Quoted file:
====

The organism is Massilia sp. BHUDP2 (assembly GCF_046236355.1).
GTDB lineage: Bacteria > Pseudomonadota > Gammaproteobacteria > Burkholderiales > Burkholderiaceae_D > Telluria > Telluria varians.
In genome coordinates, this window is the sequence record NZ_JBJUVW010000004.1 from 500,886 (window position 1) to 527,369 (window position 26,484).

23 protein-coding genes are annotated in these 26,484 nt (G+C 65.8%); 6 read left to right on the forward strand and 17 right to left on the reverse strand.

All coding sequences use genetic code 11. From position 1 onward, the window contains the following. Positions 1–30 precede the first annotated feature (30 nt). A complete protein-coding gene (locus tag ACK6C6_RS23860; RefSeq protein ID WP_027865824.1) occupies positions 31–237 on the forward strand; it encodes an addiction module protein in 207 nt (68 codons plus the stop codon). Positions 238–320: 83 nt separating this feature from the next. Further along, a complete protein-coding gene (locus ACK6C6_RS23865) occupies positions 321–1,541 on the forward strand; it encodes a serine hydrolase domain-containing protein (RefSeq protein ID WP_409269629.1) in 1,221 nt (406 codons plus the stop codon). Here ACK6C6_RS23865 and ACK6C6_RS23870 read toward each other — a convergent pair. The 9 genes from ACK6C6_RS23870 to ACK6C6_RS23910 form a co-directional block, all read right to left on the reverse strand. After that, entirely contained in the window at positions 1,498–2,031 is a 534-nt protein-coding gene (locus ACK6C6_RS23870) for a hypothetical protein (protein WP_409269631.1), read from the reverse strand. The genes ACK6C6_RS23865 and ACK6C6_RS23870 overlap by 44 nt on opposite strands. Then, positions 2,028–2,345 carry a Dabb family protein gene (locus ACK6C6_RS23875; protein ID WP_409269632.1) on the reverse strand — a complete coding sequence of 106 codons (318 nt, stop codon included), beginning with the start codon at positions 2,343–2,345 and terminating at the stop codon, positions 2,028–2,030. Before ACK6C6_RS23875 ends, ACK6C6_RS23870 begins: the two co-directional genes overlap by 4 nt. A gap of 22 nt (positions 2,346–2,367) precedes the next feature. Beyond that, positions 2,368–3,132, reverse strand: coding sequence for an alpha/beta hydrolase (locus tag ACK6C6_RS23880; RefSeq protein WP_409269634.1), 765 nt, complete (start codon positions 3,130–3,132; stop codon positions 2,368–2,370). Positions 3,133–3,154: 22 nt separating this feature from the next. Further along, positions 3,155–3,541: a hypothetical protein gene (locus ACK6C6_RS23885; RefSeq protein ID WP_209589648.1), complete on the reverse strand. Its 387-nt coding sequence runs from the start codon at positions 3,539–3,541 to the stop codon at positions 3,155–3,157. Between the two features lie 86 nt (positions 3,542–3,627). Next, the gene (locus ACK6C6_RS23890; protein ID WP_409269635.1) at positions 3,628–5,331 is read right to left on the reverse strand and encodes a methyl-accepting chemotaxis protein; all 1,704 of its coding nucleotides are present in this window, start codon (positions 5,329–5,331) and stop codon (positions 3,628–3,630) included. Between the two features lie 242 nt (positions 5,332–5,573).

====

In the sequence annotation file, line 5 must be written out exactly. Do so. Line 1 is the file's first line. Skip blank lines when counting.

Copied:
All coding sequences use genetic code 11. From position 1 onward, the window contains the following. Positions 1–30 precede the first annotated feature (30 nt). A complete protein-coding gene (locus tag ACK6C6_RS23860; RefSeq protein ID WP_027865824.1) occupies positions 31–237 on the forward strand; it encodes an addiction module protein in 207 nt (68 codons plus the stop codon). Positions 238–320: 83 nt separating this feature from the next. Further along, a complete protein-coding gene (locus ACK6C6_RS23865) occupies positions 321–1,541 on the forward strand; it encodes a serine hydrolase domain-containing protein (RefSeq protein ID WP_409269629.1) in 1,221 nt (406 codons plus the stop codon). Here ACK6C6_RS23865 and ACK6C6_RS23870 read toward each other — a convergent pair. The 9 genes from ACK6C6_RS23870 to ACK6C6_RS23910 form a co-directional block, all read right to left on the reverse strand. After that, entirely contained in the window at positions 1,498–2,031 is a 534-nt protein-coding gene (locus ACK6C6_RS23870) for a hypothetical protein (protein WP_409269631.1), read from the reverse strand. The genes ACK6C6_RS23865 and ACK6C6_RS23870 overlap by 44 nt on opposite strands. Then, positions 2,028–2,345 carry a Dabb family protein gene (locus ACK6C6_RS23875; protein ID WP_409269632.1) on the reverse strand — a complete coding sequence of 106 codons (318 nt, stop codon included), beginning with the start codon at positions 2,343–2,345 and terminating at the stop codon, positions 2,028–2,030. Before ACK6C6_RS23875 ends, ACK6C6_RS23870 begins: the two co-directional genes overlap by 4 nt. A gap of 22 nt (positions 2,346–2,367) precedes the next feature. Beyond that, positions 2,368–3,132, reverse strand: coding sequence for an alpha/beta hydrolase (locus tag ACK6C6_RS23880; RefSeq protein WP_409269634.1), 765 nt, complete (start codon positions 3,130–3,132; stop codon positions 2,368–2,370). Positions 3,133–3,154: 22 nt separating this feature from the next. Further along, positions 3,155–3,541: a hypothetical protein gene (locus ACK6C6_RS23885; RefSeq protein ID WP_209589648.1), complete on the reverse strand. Its 387-nt coding sequence runs from the start codon at positions 3,539–3,541 to the stop codon at positions 3,155–3,157. Between the two features lie 86 nt (positions 3,542–3,627). Next, the gene (locus ACK6C6_RS23890; protein ID WP_409269635.1) at positions 3,628–5,331 is read right to left on the reverse strand and encodes a methyl-accepting chemotaxis protein; all 1,704 of its coding nucleotides are present in this window, start codon (positions 5,329–5,331) and stop codon (positions 3,628–3,630) included. Between the two features lie 242 nt (positions 5,332–5,573).